Photographer: Mike Ehrmann/Getty Images

Jeb Bush Joins Former Rivals to Beat Derek Jeter’s Marlins Bid

  • Former Florida governor backed out of Jeter partnership in May
  • Group led by ex-Yankee captain still bidding, seeking capital

Jeb Bush has joined forces with Tagg Romney and Wayne Rothbaum to make a bid of more than $1.1 billion for the Miami Marlins, according to people with knowledge of the situation, an offer that threatens Derek Jeter’s hope of landing the baseball team.

Until a month ago, the former Florida governor and the ex-Yankee captain were partners in a winning $1.3 billion bid for the team, beating out an offer from Quogue Capital founder Rothbaum and another from Romney, co-founder of Solamere Capital and Mitt’s son. But the Bush-Jeter group struggled to finance the bid, and Bush pulled out of the process when Jeter declared his desire to control both business and baseball operations.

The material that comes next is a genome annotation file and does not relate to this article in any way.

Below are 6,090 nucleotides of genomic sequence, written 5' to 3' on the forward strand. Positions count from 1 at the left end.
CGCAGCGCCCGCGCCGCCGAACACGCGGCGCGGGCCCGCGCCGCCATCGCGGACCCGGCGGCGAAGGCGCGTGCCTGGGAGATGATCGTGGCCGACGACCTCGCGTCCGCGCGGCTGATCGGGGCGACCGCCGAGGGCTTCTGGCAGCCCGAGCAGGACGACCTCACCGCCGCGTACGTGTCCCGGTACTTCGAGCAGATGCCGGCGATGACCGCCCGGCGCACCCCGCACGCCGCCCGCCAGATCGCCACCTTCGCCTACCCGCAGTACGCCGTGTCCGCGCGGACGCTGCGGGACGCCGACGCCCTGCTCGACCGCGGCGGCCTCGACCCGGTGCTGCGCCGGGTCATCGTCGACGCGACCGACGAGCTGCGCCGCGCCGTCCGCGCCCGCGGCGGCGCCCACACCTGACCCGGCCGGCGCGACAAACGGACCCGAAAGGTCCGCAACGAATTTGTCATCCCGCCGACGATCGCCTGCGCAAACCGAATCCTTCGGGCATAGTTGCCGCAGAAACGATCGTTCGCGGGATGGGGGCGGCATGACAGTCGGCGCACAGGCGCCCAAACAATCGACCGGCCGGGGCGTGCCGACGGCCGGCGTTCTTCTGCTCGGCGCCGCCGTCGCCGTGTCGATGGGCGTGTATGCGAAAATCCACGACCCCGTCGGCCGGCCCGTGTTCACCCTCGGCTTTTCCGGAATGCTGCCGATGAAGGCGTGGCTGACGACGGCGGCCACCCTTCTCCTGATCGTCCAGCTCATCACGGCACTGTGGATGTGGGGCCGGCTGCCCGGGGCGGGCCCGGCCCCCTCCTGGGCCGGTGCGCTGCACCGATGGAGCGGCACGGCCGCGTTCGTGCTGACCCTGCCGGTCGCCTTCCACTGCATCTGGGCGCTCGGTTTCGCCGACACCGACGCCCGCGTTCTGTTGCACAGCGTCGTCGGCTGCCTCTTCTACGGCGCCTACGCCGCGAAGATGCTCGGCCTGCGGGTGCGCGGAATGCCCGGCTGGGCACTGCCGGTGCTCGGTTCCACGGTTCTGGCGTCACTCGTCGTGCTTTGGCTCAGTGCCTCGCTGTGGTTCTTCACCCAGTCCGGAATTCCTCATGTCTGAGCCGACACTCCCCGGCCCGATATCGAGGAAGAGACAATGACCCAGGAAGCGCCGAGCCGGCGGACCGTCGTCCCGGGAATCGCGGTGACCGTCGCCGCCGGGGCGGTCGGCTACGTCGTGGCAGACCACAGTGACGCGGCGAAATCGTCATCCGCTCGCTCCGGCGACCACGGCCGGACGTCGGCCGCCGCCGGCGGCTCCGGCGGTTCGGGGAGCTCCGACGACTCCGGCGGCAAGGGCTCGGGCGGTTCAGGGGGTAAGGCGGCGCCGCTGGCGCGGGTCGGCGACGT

In the latest configuration, Bush adds his national profile to the deep pockets of Rothbaum and Romney, who will provide the bulk of the capital, according to the people, who asked for anonymity because the process is private. The group also has signed commitment letters from limited partners and is seeking to close the deal before the MLB trade deadline, July 31.

Jeter is still seeking investors separately. Florida tycoon Jorge Mas is also considering a bid, according to the Miami Herald.

Wayne Katz, an attorney representing the Marlins, didn’t immediately return an email seeking comment. Romney and Rothbaum didn’t return voicemails left at their respective offices. Bush did not respond to a request for comment via email.

The Marlins owner, New York art dealer Jeffrey Loria, is seeking about $1.3 billion for the team. He bought the club in 2002 for $158 million.

The process dates to February, when members of Jared Kushner’s family engaged in talks to buy the franchise. The Kushners abandoned their pursuit of the team, which will host next month’s All-Star game.

Any sale would require the approval of Major League Baseball. Following the bankruptcies of the Dodgers and Rangers, MLB won’t let teams carry too much debt, which is why the Marlins’ bid groups must raise so much cash.

— With assistance by Jennifer Jacobs

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